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Subject To Change: Creating Great Products & Services for an Uncertain World: Adaptive Path on Design 1st Edition
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"Short, but powerful. Easy to read, yet profound. I’ve been searching for just this book: the one perfect book that summarizes the essence of modern product design. This is it. The lessons are as powerful as they are simple: The product is NOT the goal. Successful products are systems. Focus on the experience. This requires empathy, agile product management, real understanding of the target audience. This book practices what it preaches. I will use it in my courses for MBA students. You should use it for, well, for everyone. Short, simple, persuasive, and powerful."
Author of Emotional Design and Design of Future Things
Co-Founder Nielsen Norman group
"Customers don’t care about how innovative you are. They just want to be happy and satisfied. Learn from Adaptive Path a passion for finding and solving the problems that will matter to customers no matter what the future brings."
Author, The Myths of Innovation
"Wake up. The future of business isn’t about flying cars and robot butlers. Creating the future is really about changing the way your company connects with its customers. Use this book as your guide."
Jeffrey Veen Design Manager, Google
"Subject to Change presents complex, challenging ideas in simple, compelling language, with illuminating examples and no shortage of memorable phrases. At once authoritative and nimble, the book itself is an example of the kind of experience the authors admire. No matter who you are, it will change the way you think about design."
Author, 79 Short Essays on Design
"The principles set out in Subject to Change are essential for the design of any product, but especially relevant for the fast-moving world of web software. It used to be the case that a software product was designed once, and refreshed every couple of years. Software is no longer a product. It is a process, a dynamic service that evolves as it responds to constant interaction with its users. The essence of Web 2.0 design is to create a dynamic framework that harnesses the collective intelligence of customers in such a way that the software becomes almost alive. This terrific book teaches the mindset required for this new kind of design."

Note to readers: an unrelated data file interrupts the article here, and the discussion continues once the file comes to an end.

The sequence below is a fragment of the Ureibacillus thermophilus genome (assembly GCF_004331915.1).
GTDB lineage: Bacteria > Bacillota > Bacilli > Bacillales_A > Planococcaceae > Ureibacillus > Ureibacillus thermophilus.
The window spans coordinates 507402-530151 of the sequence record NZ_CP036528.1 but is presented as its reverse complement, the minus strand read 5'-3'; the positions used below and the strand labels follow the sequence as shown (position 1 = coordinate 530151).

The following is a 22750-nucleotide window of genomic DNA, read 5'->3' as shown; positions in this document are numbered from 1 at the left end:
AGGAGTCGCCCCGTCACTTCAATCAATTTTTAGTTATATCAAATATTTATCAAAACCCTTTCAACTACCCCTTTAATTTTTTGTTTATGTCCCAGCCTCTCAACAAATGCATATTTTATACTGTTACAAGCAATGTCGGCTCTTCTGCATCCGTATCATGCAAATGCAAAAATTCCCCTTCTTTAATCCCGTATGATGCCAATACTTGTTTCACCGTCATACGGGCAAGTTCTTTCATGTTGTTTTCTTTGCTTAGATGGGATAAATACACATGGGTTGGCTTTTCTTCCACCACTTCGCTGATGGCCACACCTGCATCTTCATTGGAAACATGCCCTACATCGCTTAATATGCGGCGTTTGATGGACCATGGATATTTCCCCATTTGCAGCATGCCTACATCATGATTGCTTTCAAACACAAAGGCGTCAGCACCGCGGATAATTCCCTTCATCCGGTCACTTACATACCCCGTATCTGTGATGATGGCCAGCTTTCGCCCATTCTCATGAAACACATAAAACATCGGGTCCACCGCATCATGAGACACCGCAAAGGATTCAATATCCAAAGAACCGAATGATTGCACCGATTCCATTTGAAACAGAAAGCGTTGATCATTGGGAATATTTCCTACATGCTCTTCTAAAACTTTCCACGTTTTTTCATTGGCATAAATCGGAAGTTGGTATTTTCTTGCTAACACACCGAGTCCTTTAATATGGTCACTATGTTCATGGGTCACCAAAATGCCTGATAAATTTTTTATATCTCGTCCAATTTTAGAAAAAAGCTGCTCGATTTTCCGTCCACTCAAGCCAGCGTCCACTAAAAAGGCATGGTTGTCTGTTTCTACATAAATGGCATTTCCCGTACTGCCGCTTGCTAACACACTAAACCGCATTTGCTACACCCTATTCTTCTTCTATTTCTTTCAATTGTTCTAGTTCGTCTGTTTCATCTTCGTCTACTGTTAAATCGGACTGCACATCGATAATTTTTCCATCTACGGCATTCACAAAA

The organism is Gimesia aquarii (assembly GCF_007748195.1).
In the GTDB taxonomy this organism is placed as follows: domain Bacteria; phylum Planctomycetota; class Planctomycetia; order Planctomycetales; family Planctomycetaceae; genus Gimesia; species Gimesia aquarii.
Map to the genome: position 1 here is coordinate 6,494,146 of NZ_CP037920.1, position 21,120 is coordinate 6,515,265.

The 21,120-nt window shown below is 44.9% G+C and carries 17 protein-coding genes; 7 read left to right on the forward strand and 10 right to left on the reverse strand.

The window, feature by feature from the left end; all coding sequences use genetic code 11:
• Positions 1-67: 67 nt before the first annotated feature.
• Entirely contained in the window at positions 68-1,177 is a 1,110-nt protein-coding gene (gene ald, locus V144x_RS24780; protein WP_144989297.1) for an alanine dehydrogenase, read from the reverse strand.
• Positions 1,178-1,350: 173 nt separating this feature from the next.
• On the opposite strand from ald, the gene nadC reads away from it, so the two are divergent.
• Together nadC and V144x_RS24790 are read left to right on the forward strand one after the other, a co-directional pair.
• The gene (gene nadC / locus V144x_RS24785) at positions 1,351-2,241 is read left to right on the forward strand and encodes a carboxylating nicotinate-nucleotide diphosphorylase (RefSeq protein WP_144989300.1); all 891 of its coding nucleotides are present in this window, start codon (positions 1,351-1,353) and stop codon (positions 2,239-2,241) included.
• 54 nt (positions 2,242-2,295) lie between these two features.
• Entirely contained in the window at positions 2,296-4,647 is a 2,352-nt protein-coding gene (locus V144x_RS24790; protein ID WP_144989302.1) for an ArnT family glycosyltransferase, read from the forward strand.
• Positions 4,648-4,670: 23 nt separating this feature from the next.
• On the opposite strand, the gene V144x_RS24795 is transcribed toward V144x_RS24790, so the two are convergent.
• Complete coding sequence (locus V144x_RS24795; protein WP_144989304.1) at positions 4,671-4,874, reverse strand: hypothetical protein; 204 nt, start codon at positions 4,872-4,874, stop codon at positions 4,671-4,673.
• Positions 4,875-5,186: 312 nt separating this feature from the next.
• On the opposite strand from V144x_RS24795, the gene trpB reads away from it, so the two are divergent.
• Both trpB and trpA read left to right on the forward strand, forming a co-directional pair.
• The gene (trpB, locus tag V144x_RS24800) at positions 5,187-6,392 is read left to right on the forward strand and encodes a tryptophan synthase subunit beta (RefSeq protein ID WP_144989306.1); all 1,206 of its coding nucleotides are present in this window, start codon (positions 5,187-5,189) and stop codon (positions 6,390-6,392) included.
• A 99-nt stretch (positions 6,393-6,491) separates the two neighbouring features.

Founder and Publisher, O’Reilly Media
- Item Weight : 12.3 ounces
- ISBN-13 : 978-0596516833
- Hardcover : 202 pages
- ISBN-10 : 0596516835
- Dimensions : 5.5 x 0.77 x 8.5 inches
- Publisher : O'Reilly Media; 1st edition (March 26, 2008)
- Language: : English
- Best Sellers Rank: #579,801 in Books (See Top 100 in Books)
- Customer Reviews:
Top reviews from the United States
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On reading it, I was proven correct. Much of the book was nothing more than an extended advertisement for Adaptive Path. Case studies were too short to learn much from. The only case study really discussed in depth was of Target's new prescription bottles, which have been discussed more in depth and more usefully in too many other books.
The book's eight chapters are full of short sections; many of them read as though they are blog entries. They're strung together with little regard for content or context. The seventh chapter, a flawed discussion of agile development, is completely worthless. The book could have been so much better if the authors had taken the time and effort to better consider their arguments and write a more cohesive work.
If you can look past the book's many shortcomings, there are some interesting nuggets in there. Sadly, the useful bits comprise less than 10% of the book, but they're good enough to earn this book two stars.